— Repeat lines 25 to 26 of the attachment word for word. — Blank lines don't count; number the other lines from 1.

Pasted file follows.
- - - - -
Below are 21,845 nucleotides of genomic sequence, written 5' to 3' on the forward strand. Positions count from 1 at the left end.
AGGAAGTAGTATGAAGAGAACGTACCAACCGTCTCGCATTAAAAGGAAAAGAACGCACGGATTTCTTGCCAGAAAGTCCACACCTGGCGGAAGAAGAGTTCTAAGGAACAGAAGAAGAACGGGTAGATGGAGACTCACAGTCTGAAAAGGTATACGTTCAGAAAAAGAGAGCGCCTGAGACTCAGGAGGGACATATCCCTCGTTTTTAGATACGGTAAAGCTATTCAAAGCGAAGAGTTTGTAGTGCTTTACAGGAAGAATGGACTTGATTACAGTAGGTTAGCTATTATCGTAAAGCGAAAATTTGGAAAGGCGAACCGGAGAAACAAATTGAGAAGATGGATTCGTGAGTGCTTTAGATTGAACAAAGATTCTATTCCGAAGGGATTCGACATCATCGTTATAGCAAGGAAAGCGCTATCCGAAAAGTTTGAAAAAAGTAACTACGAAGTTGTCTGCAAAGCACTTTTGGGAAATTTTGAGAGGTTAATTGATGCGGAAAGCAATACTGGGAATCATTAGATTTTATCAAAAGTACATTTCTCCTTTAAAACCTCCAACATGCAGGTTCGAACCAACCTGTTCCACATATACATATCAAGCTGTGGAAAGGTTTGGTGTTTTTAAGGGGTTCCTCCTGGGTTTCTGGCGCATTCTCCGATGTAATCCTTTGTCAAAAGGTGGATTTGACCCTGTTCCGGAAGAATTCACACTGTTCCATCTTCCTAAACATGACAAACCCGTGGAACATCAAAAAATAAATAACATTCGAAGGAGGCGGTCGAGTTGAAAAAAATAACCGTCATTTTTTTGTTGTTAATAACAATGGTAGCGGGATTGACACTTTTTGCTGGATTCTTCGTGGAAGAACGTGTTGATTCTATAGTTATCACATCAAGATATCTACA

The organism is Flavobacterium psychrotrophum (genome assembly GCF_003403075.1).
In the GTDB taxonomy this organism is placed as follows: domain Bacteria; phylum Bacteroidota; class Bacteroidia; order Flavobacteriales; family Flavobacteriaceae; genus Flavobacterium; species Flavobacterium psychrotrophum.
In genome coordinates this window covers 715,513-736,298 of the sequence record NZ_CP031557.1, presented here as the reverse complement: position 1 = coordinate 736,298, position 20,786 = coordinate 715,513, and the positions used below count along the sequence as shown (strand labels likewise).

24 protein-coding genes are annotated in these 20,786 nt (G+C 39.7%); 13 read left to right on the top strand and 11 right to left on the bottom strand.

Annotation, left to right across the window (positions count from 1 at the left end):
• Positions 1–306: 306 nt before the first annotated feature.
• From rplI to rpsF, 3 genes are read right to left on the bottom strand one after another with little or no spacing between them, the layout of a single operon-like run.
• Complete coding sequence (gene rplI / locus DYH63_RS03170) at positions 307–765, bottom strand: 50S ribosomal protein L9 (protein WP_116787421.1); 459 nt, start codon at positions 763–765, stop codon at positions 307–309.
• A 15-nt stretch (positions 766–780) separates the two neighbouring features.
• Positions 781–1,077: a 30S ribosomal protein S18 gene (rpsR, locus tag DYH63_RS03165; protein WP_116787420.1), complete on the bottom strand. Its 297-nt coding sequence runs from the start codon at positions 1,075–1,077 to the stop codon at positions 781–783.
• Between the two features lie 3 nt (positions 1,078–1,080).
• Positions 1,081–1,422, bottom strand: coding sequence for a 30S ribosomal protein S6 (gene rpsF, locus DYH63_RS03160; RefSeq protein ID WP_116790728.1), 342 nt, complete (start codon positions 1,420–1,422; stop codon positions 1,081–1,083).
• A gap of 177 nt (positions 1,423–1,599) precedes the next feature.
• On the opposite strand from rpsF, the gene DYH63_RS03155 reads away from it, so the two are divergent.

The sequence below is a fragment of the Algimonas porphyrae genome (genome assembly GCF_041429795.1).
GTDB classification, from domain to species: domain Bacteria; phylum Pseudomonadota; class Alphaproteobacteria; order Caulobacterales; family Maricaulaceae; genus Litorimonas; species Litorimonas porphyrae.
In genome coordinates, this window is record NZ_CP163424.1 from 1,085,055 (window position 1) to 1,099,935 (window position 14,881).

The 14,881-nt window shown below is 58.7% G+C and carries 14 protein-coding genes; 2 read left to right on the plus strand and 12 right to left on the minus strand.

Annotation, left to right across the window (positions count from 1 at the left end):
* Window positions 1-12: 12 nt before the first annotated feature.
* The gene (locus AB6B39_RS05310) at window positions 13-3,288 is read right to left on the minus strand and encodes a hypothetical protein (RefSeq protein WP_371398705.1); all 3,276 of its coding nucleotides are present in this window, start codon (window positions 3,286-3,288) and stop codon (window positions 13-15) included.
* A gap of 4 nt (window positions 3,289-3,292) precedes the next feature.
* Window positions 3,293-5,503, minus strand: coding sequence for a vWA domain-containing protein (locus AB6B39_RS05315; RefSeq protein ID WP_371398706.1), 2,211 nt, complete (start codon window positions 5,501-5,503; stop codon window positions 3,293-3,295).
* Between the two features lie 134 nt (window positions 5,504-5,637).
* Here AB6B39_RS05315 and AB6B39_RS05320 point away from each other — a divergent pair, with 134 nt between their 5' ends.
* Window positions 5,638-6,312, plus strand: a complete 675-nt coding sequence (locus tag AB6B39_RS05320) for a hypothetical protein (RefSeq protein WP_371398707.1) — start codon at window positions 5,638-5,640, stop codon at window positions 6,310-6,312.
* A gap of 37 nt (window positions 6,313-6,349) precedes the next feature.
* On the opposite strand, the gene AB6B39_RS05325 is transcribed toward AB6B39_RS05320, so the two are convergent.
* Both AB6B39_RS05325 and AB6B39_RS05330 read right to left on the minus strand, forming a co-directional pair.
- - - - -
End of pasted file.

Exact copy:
* Window positions 3,293-5,503, minus strand: coding sequence for a vWA domain-containing protein (locus AB6B39_RS05315; RefSeq protein ID WP_371398706.1), 2,211 nt, complete (start codon window positions 5,501-5,503; stop codon window positions 3,293-3,295).
* Between the two features lie 134 nt (window positions 5,504-5,637).